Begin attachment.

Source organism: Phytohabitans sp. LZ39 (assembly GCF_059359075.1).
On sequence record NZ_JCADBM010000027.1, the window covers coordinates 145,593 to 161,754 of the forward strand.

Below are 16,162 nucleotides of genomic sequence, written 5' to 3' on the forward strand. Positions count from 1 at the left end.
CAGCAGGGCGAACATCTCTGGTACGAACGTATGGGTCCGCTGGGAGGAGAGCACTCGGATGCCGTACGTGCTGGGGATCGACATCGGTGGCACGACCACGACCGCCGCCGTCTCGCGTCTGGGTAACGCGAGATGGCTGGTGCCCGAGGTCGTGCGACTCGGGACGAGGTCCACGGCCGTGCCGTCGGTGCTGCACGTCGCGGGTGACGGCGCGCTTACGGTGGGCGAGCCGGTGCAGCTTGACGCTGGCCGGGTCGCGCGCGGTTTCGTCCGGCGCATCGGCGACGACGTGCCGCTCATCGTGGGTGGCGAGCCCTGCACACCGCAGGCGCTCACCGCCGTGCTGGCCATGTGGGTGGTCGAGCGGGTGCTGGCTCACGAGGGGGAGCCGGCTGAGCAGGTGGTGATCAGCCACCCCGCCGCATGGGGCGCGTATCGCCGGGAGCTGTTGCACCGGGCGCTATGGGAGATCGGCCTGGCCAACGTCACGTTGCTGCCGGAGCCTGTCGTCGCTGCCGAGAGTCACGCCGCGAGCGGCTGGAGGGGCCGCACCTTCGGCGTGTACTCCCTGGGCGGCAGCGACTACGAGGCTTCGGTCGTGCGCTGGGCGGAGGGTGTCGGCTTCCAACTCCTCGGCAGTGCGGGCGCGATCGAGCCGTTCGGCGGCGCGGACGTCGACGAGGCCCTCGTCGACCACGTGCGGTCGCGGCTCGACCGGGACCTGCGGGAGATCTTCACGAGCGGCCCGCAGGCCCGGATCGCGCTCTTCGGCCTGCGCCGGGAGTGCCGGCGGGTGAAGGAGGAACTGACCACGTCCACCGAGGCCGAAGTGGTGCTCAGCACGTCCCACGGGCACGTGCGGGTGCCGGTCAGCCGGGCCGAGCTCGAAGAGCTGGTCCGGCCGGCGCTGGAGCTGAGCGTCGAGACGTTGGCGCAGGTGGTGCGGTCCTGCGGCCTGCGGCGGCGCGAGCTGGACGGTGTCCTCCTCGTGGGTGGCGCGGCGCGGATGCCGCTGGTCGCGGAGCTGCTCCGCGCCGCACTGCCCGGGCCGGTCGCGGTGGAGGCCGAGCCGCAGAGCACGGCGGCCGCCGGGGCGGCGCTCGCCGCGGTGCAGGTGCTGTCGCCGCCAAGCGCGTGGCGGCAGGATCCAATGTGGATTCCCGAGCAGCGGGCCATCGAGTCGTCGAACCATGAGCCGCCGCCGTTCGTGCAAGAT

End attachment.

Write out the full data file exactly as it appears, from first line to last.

Source organism: Phytohabitans sp. LZ39 (assembly GCF_059359075.1).
On sequence record NZ_JCADBM010000027.1, the window covers coordinates 145,593 to 161,754 of the forward strand.

Below are 16,162 nucleotides of genomic sequence, written 5' to 3' on the forward strand. Positions count from 1 at the left end.
CAGCAGGGCGAACATCTCTGGTACGAACGTATGGGTCCGCTGGGAGGAGAGCACTCGGATGCCGTACGTGCTGGGGATCGACATCGGTGGCACGACCACGACCGCCGCCGTCTCGCGTCTGGGTAACGCGAGATGGCTGGTGCCCGAGGTCGTGCGACTCGGGACGAGGTCCACGGCCGTGCCGTCGGTGCTGCACGTCGCGGGTGACGGCGCGCTTACGGTGGGCGAGCCGGTGCAGCTTGACGCTGGCCGGGTCGCGCGCGGTTTCGTCCGGCGCATCGGCGACGACGTGCCGCTCATCGTGGGTGGCGAGCCCTGCACACCGCAGGCGCTCACCGCCGTGCTGGCCATGTGGGTGGTCGAGCGGGTGCTGGCTCACGAGGGGGAGCCGGCTGAGCAGGTGGTGATCAGCCACCCCGCCGCATGGGGCGCGTATCGCCGGGAGCTGTTGCACCGGGCGCTATGGGAGATCGGCCTGGCCAACGTCACGTTGCTGCCGGAGCCTGTCGTCGCTGCCGAGAGTCACGCCGCGAGCGGCTGGAGGGGCCGCACCTTCGGCGTGTACTCCCTGGGCGGCAGCGACTACGAGGCTTCGGTCGTGCGCTGGGCGGAGGGTGTCGGCTTCCAACTCCTCGGCAGTGCGGGCGCGATCGAGCCGTTCGGCGGCGCGGACGTCGACGAGGCCCTCGTCGACCACGTGCGGTCGCGGCTCGACCGGGACCTGCGGGAGATCTTCACGAGCGGCCCGCAGGCCCGGATCGCGCTCTTCGGCCTGCGCCGGGAGTGCCGGCGGGTGAAGGAGGAACTGACCACGTCCACCGAGGCCGAAGTGGTGCTCAGCACGTCCCACGGGCACGTGCGGGTGCCGGTCAGCCGGGCCGAGCTCGAAGAGCTGGTCCGGCCGGCGCTGGAGCTGAGCGTCGAGACGTTGGCGCAGGTGGTGCGGTCCTGCGGCCTGCGGCGGCGCGAGCTGGACGGTGTCCTCCTCGTGGGTGGCGCGGCGCGGATGCCGCTGGTCGCGGAGCTGCTCCGCGCCGCACTGCCCGGGCCGGTCGCGGTGGAGGCCGAGCCGCAGAGCACGGCGGCCGCCGGGGCGGCGCTCGCCGCGGTGCAGGTGCTGTCGCCGCCAAGCGCGTGGCGGCAGGATCCAATGTGGATTCCCGAGCAGCGGGCCATCGAGTCGTCGAACCATGAGCCGCCGCCGTTCGTGCAAGAT